Claire Ballor, Contributing Writer
After weeks of demanding classes and busy travel weekends, Rome students departed for the much-anticipated Greece trip. Set halfway through the academic semester, the trip offered the Romers both a relief from the rigorous workload and a chance to really appreciate their Rome semester before the second half slips away.
Going into the trip, the Rome class expected simply another class trip with travel from site to site, followed by lecture after lecture. As the journey progressed, however, students soon agreed that the trip carried significance beyond the usual class trip, offering many the opportunity to reflect on their education at UD thus far.
For many, the stop at the Areopagus, the meeting site of the classical Greek judicial body, was the defining moment of their realization. As they sat on top of the Areopagus and overlooked the golden Mediterranean Sea and the city of Athens, many students commented that they felt they were in the very birthplace of education, the founding of what they had devoted their intellectual lives thus far to understanding.
Some described that scene as the destination of a pilgrimage that any academic would be honored to make. It was as if everything they had learned suddenly came together in a beautiful union, they commented, marveling at how seemingly separate subjects such as theology, philosophy and literary traditions come together to create a unified and well-rounded education.
Sophomore Will Chavey experienced this realization as he walked around the city and realized just how educated he was about the foreign world.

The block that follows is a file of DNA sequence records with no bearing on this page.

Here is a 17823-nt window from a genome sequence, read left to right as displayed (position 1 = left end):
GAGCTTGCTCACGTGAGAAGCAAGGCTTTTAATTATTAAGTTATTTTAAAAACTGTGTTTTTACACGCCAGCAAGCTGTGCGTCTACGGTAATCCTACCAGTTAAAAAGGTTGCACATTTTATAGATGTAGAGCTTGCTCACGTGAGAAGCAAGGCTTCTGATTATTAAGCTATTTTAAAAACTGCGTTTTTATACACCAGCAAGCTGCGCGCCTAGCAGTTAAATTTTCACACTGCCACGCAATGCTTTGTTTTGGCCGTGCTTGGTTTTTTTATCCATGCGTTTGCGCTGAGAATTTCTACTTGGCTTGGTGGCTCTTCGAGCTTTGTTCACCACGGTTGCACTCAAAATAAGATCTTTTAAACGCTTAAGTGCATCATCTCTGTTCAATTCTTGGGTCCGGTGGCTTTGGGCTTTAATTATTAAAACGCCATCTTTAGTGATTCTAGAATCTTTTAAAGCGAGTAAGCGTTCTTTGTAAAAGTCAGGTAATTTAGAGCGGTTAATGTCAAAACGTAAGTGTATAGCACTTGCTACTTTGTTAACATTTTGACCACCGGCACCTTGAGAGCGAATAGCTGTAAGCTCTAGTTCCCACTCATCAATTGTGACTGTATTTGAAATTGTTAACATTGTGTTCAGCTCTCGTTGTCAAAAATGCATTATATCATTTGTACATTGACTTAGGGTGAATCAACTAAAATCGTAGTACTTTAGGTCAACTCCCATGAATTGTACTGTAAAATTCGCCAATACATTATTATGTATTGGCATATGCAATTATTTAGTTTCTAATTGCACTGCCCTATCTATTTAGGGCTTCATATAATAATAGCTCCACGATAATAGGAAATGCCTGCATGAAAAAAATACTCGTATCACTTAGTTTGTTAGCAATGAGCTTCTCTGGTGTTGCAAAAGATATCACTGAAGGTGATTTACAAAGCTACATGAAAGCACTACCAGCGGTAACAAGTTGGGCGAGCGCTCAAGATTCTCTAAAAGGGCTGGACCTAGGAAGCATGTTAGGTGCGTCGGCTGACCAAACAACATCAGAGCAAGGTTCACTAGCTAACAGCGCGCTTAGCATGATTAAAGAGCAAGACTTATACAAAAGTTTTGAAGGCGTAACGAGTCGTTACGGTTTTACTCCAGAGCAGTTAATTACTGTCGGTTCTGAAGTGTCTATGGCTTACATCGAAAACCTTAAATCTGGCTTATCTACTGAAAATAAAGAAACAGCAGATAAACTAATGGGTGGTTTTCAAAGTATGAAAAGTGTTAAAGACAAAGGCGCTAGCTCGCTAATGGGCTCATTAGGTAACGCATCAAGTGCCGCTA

“I was constantly surprised that I knew all of the information on the things around me,” Chavey said. “It was the first time that the Core really felt relevant. It helped me understand why the university designed the curriculum the way they did.”
In Greece, students not only found affirmation for their education thus far, but they were recharged and motivated for the education that lies ahead. Although they all have different interests and different degree plans, all Rome students were able to take something very valuable away from the ten days in Greece.
Sophomore Mark Gigante found his time in Greece to be not only a boost in his dedication to studies, but also to his major.
“You hear about all of these things throughout all of your studies, but it is hard to visualize them and how they all play in together without seeing them,” Gigante said. “It was an opportunity to learn through experience, and in that way it was definitely a unifying moment in my studies as well as a validation of my decision to be a history major.”